Wednesday, June 22, 2011

The Trade Education Model

The term liberal arts denotes a curriculum that imparts general knowledge and develops the student’s rational thought and intellectual capabilities, unlike the professional, vocational, and technical curricula emphasizing specialization. The contemporary liberal arts comprise studying literature, languages, philosophy, history, mathematics, and science.[1]

-- Wikipedia

I believe that the best candidates for the new entertainment marketplace are those candidates that can easily communicate their design capabilities through written, verbal and technical communication.

As I mentioned last night, working in teams that are not necessarily within your local office space, building, city or country will become the norm, and therefore communication skills which identify you as a design leader will play a role in your ability to find a senior position down the road.

Frankly, it's too early to tell for many of you how far you will go in the business. Many of you will work for five years and find linked careers in human resource management, production management, scientific connective industry, telecommunications, and education. Production, unless to traverse the ladder quickly, tends to burn you out on long 80 hour weeks after about five years.

The key is traversing the supervisory ladder quickly, and those skills that will best serve you are rooted in the liberal arts.


Most trade-focused baccalaureate programs allow for at least 45 units of liberal arts study. Masters program do not, providing just a handful of units designed to provide you with critical or analytical thinking related to your specific field.

Missing most notably in the liberal training core is mathematics, physics and programming languages. I truly believe that in order to float on the technical sea of the New VFX Age, you must be fluent in at least two non-English languages (Mandarin!) and two computer languages (C++, Python). I have seen many modeling and rigging candidates turned away because they failed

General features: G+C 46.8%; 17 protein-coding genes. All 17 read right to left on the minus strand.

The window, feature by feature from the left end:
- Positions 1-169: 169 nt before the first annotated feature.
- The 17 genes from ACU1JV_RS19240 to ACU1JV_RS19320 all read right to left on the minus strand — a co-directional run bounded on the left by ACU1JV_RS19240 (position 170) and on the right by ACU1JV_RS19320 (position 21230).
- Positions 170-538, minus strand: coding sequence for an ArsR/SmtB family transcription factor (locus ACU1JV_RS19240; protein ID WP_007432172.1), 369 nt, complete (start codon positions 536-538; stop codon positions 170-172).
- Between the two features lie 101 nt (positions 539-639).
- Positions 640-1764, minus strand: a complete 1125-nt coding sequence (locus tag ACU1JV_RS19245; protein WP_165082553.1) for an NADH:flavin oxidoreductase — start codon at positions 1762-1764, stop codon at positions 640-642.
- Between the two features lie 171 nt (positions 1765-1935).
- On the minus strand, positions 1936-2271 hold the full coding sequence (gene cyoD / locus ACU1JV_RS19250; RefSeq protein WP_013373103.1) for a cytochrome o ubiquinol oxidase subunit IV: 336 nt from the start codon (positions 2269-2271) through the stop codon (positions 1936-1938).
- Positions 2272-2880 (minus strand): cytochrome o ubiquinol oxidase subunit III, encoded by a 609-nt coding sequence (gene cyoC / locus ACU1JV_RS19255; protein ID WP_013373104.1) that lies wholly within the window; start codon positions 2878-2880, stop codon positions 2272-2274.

Python and Linux tests at the door.


I think it behooves you to get that training any way you can. You can learn Mardarin, C++ and Python through fairly inexpensive commercial means. The downside is that you won't have a mentor. Sometimes having a mentor in the initial stages of your learning process is essential to get you past the unknown and into the known. Once you're comfortable with your goals, you'll move along your path with pace.


After working for nearly seven years in an accredited program, I found that onsite candidates far outpaced their online counterparts. For years I searched for an answer, assessing the delivery model (the learning management system or more commonly, the LMS), demo video quality, and lecture content of the online courses.

Having taught a very successful advanced VFX course on campus, I had a pretty good idea of what was missing from the online experience. Every year we had nearly a thousand entries from campus students in our departmental show. Every year we'd get a handful of successful online entries, and ALL from the illustrative side, in visual development.

Why? As Director of the program, I'd tear my hair out trying to figure out what the essential differences were.

The idea of working from your home for four years in a degree-seeking trade track has always been mind-boggling to me. I would routinely encourage my online-only candidates to start online, but leave and come to San Francisco to study. There is no substitution for studio collaborative training. There is a dynamic between artists and supervision, the kind of culture that you see in the market, training that you cannot get alone, by yourself, in your bedroom.

The idea that the part-time artist, working full-time, raising a family, keeping their own schedule seemed at cross-purposes to the amount of training necessary to dedicate in order to enter the MOST competitive marketplace in the world. I would observe that the average festival winner would spend nearly 1,000 hours on a project, in the lab and at home at night after lab closure.